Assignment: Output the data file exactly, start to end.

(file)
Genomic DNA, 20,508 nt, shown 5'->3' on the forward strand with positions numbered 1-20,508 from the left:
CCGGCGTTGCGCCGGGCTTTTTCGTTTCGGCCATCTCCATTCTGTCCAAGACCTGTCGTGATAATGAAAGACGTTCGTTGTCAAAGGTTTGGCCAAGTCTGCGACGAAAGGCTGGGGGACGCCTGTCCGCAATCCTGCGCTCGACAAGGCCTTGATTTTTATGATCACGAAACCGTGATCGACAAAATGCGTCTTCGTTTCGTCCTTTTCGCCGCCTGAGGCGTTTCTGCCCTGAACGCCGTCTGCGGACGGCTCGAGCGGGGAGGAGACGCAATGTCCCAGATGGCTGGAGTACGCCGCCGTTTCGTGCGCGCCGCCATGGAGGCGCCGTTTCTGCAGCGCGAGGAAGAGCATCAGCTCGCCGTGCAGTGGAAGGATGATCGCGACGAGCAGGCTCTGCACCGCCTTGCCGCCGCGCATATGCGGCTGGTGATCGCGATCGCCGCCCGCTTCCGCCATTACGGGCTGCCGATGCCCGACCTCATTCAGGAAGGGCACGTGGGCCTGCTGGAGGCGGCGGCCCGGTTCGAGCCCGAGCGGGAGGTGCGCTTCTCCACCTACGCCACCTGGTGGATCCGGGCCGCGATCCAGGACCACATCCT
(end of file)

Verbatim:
Genomic DNA, 20,508 nt, shown 5'->3' on the forward strand with positions numbered 1-20,508 from the left:
CCGGCGTTGCGCCGGGCTTTTTCGTTTCGGCCATCTCCATTCTGTCCAAGACCTGTCGTGATAATGAAAGACGTTCGTTGTCAAAGGTTTGGCCAAGTCTGCGACGAAAGGCTGGGGGACGCCTGTCCGCAATCCTGCGCTCGACAAGGCCTTGATTTTTATGATCACGAAACCGTGATCGACAAAATGCGTCTTCGTTTCGTCCTTTTCGCCGCCTGAGGCGTTTCTGCCCTGAACGCCGTCTGCGGACGGCTCGAGCGGGGAGGAGACGCAATGTCCCAGATGGCTGGAGTACGCCGCCGTTTCGTGCGCGCCGCCATGGAGGCGCCGTTTCTGCAGCGCGAGGAAGAGCATCAGCTCGCCGTGCAGTGGAAGGATGATCGCGACGAGCAGGCTCTGCACCGCCTTGCCGCCGCGCATATGCGGCTGGTGATCGCGATCGCCGCCCGCTTCCGCCATTACGGGCTGCCGATGCCCGACCTCATTCAGGAAGGGCACGTGGGCCTGCTGGAGGCGGCGGCCCGGTTCGAGCCCGAGCGGGAGGTGCGCTTCTCCACCTACGCCACCTGGTGGATCCGGGCCGCGATCCAGGACCACATCCT